Invalid before impaired: an emerging paradox of embedded validity indicators

Laszlo A Erdodi, Jonathan D Lichtenstein
Clinical Neuropsychologist 2017, 31 (6-7): 1029-1046

OBJECTIVE: Embedded validity indicators (EVIs) are cost-effective psychometric tools to identify non-credible response sets during neuropsychological testing. As research on EVIs expands, assessors are faced with an emerging contradiction: the range of credible impairment disappears between the 'normal' and 'invalid' range of performance. We labeled this phenomenon as the invalid-before-impaired paradox. This study was designed to explore the origin of this psychometric anomaly, subject it to empirical investigation, and generate potential solutions.

METHOD: Archival data were analyzed from a mixed clinical sample of 312 (MAge  = 45.2; MEducation  = 13.6) patients medically referred for neuropsychological assessment. The distribution of scores on eight subtests of the third and fourth editions of Wechsler Adult Intelligence Scale (WAIS) were examined in relation to the standard normal curve and two performance validity tests (PVTs).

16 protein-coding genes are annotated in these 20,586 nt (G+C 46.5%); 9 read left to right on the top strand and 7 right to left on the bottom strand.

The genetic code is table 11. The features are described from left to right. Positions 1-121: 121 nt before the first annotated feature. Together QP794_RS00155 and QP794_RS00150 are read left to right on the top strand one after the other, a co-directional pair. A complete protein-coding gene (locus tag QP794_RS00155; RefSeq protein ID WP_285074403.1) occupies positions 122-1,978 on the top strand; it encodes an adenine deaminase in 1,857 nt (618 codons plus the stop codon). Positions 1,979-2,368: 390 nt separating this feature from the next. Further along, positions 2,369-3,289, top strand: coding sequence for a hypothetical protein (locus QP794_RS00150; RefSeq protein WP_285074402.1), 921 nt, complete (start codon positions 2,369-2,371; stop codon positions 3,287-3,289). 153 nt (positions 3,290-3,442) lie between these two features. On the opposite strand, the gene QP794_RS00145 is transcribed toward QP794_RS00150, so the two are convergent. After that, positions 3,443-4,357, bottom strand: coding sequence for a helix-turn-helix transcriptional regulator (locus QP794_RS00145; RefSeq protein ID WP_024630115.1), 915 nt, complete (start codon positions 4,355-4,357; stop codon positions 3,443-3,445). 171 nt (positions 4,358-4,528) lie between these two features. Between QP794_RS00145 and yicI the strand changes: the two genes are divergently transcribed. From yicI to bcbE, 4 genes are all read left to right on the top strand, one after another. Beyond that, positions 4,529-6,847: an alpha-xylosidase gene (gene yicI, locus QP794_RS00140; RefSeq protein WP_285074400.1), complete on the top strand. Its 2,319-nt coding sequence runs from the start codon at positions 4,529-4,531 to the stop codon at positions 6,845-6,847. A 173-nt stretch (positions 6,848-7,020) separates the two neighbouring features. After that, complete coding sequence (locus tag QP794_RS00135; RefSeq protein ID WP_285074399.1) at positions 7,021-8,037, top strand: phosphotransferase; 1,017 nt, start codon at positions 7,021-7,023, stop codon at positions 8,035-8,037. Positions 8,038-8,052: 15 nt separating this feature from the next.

RESULTS: Although WAIS subtests varied in their sensitivity to non-credible responding, they were all significant predictors of performance validity. While subtests previously identified as EVIs (Digit Span, Coding, and Symbol Search) were comparably effective at differentiating credible and non-credible response sets, their classification accuracy was driven by their base rate of low scores, requiring different cutoffs to achieve comparable specificity.

CONCLUSIONS: Invalid performance had a global effect on WAIS scores. Genuine impairment and non-credible performance can co-exist, are often intertwined, and may be psychometrically indistinguishable. A compromise between the alpha and beta bias on PVTs based on a balanced, objective evaluation of the evidence that requires concessions from both sides is needed to maintain/restore the credibility of performance validity assessment.

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